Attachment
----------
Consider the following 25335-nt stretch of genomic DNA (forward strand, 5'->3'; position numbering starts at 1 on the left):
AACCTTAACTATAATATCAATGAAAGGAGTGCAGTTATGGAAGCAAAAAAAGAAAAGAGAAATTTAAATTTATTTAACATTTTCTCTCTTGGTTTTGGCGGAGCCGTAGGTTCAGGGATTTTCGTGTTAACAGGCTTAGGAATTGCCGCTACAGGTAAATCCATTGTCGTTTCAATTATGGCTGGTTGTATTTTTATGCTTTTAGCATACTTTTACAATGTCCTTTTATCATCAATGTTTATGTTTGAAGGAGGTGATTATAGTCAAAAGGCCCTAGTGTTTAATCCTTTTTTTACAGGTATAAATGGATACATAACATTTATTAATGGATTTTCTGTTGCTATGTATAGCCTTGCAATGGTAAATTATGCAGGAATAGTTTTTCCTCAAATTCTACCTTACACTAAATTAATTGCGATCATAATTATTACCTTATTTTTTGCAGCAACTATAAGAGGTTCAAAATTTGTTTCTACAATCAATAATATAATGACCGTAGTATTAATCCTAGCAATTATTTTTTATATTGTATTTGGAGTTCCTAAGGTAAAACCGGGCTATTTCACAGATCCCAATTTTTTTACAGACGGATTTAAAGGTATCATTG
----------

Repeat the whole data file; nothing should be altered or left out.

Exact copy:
Consider the following 25335-nt stretch of genomic DNA (forward strand, 5'->3'; position numbering starts at 1 on the left):
AACCTTAACTATAATATCAATGAAAGGAGTGCAGTTATGGAAGCAAAAAAAGAAAAGAGAAATTTAAATTTATTTAACATTTTCTCTCTTGGTTTTGGCGGAGCCGTAGGTTCAGGGATTTTCGTGTTAACAGGCTTAGGAATTGCCGCTACAGGTAAATCCATTGTCGTTTCAATTATGGCTGGTTGTATTTTTATGCTTTTAGCATACTTTTACAATGTCCTTTTATCATCAATGTTTATGTTTGAAGGAGGTGATTATAGTCAAAAGGCCCTAGTGTTTAATCCTTTTTTTACAGGTATAAATGGATACATAACATTTATTAATGGATTTTCTGTTGCTATGTATAGCCTTGCAATGGTAAATTATGCAGGAATAGTTTTTCCTCAAATTCTACCTTACACTAAATTAATTGCGATCATAATTATTACCTTATTTTTTGCAGCAACTATAAGAGGTTCAAAATTTGTTTCTACAATCAATAATATAATGACCGTAGTATTAATCCTAGCAATTATTTTTTATATTGTATTTGGAGTTCCTAAGGTAAAACCGGGCTATTTCACAGATCCCAATTTTTTTACAGACGGATTTAAAGGTATCATTG